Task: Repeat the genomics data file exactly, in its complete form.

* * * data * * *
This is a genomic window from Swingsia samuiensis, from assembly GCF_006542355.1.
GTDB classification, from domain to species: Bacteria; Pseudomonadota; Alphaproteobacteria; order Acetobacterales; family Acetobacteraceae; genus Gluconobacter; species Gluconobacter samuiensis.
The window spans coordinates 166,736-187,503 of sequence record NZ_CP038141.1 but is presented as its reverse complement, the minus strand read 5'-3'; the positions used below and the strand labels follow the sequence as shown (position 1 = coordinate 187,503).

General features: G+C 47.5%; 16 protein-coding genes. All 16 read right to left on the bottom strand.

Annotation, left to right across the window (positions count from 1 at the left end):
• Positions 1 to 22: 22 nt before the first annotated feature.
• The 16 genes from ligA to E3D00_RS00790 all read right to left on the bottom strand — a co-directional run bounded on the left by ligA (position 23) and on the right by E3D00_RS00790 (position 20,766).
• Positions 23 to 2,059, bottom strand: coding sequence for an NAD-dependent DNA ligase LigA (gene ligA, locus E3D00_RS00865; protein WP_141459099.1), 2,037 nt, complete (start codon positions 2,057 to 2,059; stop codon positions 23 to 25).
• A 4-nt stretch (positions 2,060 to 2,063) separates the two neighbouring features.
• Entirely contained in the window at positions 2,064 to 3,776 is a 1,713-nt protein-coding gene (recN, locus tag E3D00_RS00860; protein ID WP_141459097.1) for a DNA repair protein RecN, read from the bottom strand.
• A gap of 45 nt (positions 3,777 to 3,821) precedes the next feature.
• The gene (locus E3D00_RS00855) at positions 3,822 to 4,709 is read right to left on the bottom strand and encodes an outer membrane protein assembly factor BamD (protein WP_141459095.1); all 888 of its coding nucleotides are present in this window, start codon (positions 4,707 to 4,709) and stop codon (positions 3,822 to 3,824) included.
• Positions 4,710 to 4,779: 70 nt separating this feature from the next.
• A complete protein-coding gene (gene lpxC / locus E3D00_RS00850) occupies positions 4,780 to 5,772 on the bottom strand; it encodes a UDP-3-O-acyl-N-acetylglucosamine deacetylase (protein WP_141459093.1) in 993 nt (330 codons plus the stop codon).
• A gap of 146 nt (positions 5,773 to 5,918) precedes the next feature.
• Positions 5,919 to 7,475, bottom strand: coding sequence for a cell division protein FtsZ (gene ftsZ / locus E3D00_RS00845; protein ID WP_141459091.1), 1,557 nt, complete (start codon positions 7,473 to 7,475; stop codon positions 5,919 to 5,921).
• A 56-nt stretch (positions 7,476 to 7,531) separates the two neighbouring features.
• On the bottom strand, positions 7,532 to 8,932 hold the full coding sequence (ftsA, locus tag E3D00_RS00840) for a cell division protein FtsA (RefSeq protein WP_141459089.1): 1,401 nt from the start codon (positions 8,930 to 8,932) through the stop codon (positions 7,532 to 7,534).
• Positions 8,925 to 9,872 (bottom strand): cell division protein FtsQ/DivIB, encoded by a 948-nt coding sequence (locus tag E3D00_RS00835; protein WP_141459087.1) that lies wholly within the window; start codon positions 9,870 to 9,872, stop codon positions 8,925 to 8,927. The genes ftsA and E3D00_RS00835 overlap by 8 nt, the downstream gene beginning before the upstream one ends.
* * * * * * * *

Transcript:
This is a genomic window from Swingsia samuiensis, from assembly GCF_006542355.1.
GTDB classification, from domain to species: Bacteria; Pseudomonadota; Alphaproteobacteria; order Acetobacterales; family Acetobacteraceae; genus Gluconobacter; species Gluconobacter samuiensis.
The window spans coordinates 166,736-187,503 of sequence record NZ_CP038141.1 but is presented as its reverse complement, the minus strand read 5'-3'; the positions used below and the strand labels follow the sequence as shown (position 1 = coordinate 187,503).

General features: G+C 47.5%; 16 protein-coding genes. All 16 read right to left on the bottom strand.

Annotation, left to right across the window (positions count from 1 at the left end):
• Positions 1 to 22: 22 nt before the first annotated feature.
• The 16 genes from ligA to E3D00_RS00790 all read right to left on the bottom strand — a co-directional run bounded on the left by ligA (position 23) and on the right by E3D00_RS00790 (position 20,766).
• Positions 23 to 2,059, bottom strand: coding sequence for an NAD-dependent DNA ligase LigA (gene ligA, locus E3D00_RS00865; protein WP_141459099.1), 2,037 nt, complete (start codon positions 2,057 to 2,059; stop codon positions 23 to 25).
• A 4-nt stretch (positions 2,060 to 2,063) separates the two neighbouring features.
• Entirely contained in the window at positions 2,064 to 3,776 is a 1,713-nt protein-coding gene (recN, locus tag E3D00_RS00860; protein ID WP_141459097.1) for a DNA repair protein RecN, read from the bottom strand.
• A gap of 45 nt (positions 3,777 to 3,821) precedes the next feature.
• The gene (locus E3D00_RS00855) at positions 3,822 to 4,709 is read right to left on the bottom strand and encodes an outer membrane protein assembly factor BamD (protein WP_141459095.1); all 888 of its coding nucleotides are present in this window, start codon (positions 4,707 to 4,709) and stop codon (positions 3,822 to 3,824) included.
• Positions 4,710 to 4,779: 70 nt separating this feature from the next.
• A complete protein-coding gene (gene lpxC / locus E3D00_RS00850) occupies positions 4,780 to 5,772 on the bottom strand; it encodes a UDP-3-O-acyl-N-acetylglucosamine deacetylase (protein WP_141459093.1) in 993 nt (330 codons plus the stop codon).
• A gap of 146 nt (positions 5,773 to 5,918) precedes the next feature.
• Positions 5,919 to 7,475, bottom strand: coding sequence for a cell division protein FtsZ (gene ftsZ / locus E3D00_RS00845; protein ID WP_141459091.1), 1,557 nt, complete (start codon positions 7,473 to 7,475; stop codon positions 5,919 to 5,921).
• A 56-nt stretch (positions 7,476 to 7,531) separates the two neighbouring features.
• On the bottom strand, positions 7,532 to 8,932 hold the full coding sequence (ftsA, locus tag E3D00_RS00840) for a cell division protein FtsA (RefSeq protein WP_141459089.1): 1,401 nt from the start codon (positions 8,930 to 8,932) through the stop codon (positions 7,532 to 7,534).
• Positions 8,925 to 9,872 (bottom strand): cell division protein FtsQ/DivIB, encoded by a 948-nt coding sequence (locus tag E3D00_RS00835; protein WP_141459087.1) that lies wholly within the window; start codon positions 9,870 to 9,872, stop codon positions 8,925 to 8,927. The genes ftsA and E3D00_RS00835 overlap by 8 nt, the downstream gene beginning before the upstream one ends.